My mother was just a girl of five living in a tenement in central Havana and I was barely one egg of the many dozing in her womb. Amid the daily grind and the first signs of shortages -- already noticeable in Cuban society -- not even my grandmother realized how close we were to the holocaust that October of 1962.
The family could feel the tension, the triumphalism and the collective nervousness of something delicate happening, but never imagined the gravity of the situation. Those who lived through that cruel month all behaved the same, whether they were unaware or accomplices, uninformed or ready to bring sacrifices, enthused or neutral.
The so-called Missile Crisis, known in Cuba as The October Crisis, touched several generations of Cubans in different ways. If some recall the terror of the moment, it left others of us with the constant tension of the trenches. The gas mask, the shock of the alarm that might sound in the night, the island sinking into the sea, offered metaphors for speeches and songs. Nothing returned to normal after that October. Those who didn't live through it first hand still inherited its sense of unease, the fragility of standing right on the edge that could end in the abyss.
The days are long gone when what is said or what happens in Havana can disrupt world peace. Now we are marking the 50th anniversary of those events; studies are conducted of the declassified documents, the surviving players are interviewed and come to new conclusions.
But as happens with many songs that are all the rage one day, or with the speeches of many leaders, the passing of time makes us see these events with less passion but with a greater degree of uncertainty and confusion. Particularly when those who are looking back do so from the distance usually assumed by people who did not suffer the consequences.
Perhaps what most draws our attention now is the enormous capacity to make decisions that was taken by some individuals on matters of such great importance. In 1962 the Cuban leader was Fidel Castro, although the position of president was nominally held by Osvaldo Dorticos. If, in a moment of weakness, the Soviets had given into the temptation to leave the red button near the finger of the Maximum Leader in olive-green, as he would have liked, probably no one would be reading this article. What's more, this article would not even exist.
Luckily, to arm a missile with a nuclear charge and to launch it is a lot more complex than some doomsday movies would have us believe. And it was especially so in 1962, when the electronic controls required huge labyrinthine metal cabinets arranged in hermetically sealed rooms. Nor were the Soviets willing to provide the technology, while the Cubans lacked the ability to implement it. That saved us. Their own laws prohibited the Soviet Union from selling or giving such weapons to any other country in the socialist camp.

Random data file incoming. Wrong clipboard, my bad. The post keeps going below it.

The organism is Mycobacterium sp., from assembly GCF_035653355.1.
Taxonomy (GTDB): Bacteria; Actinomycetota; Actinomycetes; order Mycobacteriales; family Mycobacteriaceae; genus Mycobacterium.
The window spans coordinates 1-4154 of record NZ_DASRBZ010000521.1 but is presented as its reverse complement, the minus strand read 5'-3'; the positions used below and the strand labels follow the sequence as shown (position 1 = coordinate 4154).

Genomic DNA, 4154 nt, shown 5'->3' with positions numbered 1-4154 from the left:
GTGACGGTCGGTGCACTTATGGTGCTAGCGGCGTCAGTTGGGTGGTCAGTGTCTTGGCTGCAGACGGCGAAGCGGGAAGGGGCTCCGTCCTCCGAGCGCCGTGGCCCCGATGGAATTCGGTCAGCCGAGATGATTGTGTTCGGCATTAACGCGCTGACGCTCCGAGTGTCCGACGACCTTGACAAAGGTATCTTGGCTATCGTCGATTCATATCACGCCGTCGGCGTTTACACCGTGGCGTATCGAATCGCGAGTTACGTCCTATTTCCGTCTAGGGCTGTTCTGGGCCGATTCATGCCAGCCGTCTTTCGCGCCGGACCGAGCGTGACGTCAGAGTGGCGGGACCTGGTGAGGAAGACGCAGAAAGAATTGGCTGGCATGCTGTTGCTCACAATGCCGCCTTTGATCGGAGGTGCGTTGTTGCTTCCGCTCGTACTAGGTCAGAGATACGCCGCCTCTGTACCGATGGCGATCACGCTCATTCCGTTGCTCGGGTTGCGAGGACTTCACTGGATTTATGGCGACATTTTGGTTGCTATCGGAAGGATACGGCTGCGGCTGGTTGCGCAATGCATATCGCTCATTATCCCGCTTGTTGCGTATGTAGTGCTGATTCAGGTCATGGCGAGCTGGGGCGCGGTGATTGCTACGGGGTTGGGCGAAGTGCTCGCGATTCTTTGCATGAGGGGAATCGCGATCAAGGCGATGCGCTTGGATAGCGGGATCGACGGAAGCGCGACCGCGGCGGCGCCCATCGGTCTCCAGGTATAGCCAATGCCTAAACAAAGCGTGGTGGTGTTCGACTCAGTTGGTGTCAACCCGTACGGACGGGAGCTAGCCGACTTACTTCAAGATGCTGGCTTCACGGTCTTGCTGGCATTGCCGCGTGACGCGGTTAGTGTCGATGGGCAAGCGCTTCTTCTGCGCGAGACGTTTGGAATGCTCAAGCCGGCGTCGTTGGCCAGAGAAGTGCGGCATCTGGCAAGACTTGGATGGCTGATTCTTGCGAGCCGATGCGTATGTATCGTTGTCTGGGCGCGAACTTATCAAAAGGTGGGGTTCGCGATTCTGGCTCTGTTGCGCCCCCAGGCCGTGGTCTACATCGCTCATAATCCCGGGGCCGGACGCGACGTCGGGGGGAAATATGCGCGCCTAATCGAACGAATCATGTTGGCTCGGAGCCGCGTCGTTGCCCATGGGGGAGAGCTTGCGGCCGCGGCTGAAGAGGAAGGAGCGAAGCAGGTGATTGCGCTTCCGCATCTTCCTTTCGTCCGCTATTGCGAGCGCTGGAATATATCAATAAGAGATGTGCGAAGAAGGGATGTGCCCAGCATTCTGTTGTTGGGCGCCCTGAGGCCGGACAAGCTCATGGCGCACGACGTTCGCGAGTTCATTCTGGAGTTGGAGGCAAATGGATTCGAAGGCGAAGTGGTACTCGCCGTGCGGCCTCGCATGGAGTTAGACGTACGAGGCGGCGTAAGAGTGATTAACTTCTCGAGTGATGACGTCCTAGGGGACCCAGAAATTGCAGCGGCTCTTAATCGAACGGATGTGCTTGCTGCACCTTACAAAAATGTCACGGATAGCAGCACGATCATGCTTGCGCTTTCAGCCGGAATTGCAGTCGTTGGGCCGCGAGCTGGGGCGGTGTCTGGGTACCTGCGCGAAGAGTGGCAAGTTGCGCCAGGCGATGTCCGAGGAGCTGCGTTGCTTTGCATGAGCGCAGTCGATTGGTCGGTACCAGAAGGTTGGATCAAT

Today the danger of clandestine distribution of nuclear devices is much greater than it was half a century ago, and the fear that certain military technologies will fall into the unscrupulous hands of international terrorists in not unfounded. The surveillance capacity from satellites is also much greater. In most nations with atomic potential the ability of leaders to make a personal decisions has been lessened, and there is an awareness on a planetary scale of the unacceptability of a nuclear conflict.
The dispute about the Iranian nuclear program, and the tensions unleashed against the possible use of these weapons by North Korea or Israel, do not seem to share the imminence with which intercontinental missiles appeared ready to cross the skies in that autumn of fifty years ago.
The slogans that were shouted in Cuban plazas in those days would be frowned upon today, by the common sense that is beginning to take hold in the early days of the twenty-first century. It would sound too irrational, absurdly excessive, contrary to life. Because when European mothers put their children to bed with the fear that the sun wouldn't rise, on Havana's Malecon people were chanting the strident "If you come you stay"; and while the entire world was calculating with pessimistic exactitude what would be lost and what would be left standing, on this Island they repeated to the point of exhaustion that we were ready to disappear "before agreeing to be the slaves of anyone." When the USSR decided to remove the missiles, irresponsible people in the streets hummed, "Nikita, faggot, what you give you can't take back."
Recently Fidel Castro himself returned to some of that puerile -- almost childish -- arrogance when he stated that, "We will never apologize to anyone for what we did." His words were an attempt to surround with glory the intransigent attitude of the Cuban government during those days that shook the world.
Now, at least, we enjoy the relief of knowing that this stubborn old man of 86 is ever further from that red button that would have unleashed disaster. Every day the impossibility of his influencing the global road map becomes greater.
In the era of globalization, the authorities in Havana insist on political insularity, although the vocation of the new generations is to spread themselves everywhere. In the light of half a century we perceive that those slogans were metaphors that threatened to sweep away our reality. The political delirium that we suffered then would not survive today before the sanity and pragmatism imposed by daily survival. Obviously we have matured. The missile crisis will not be repeated on the Island, no matter how many Octobers lie ahead of us.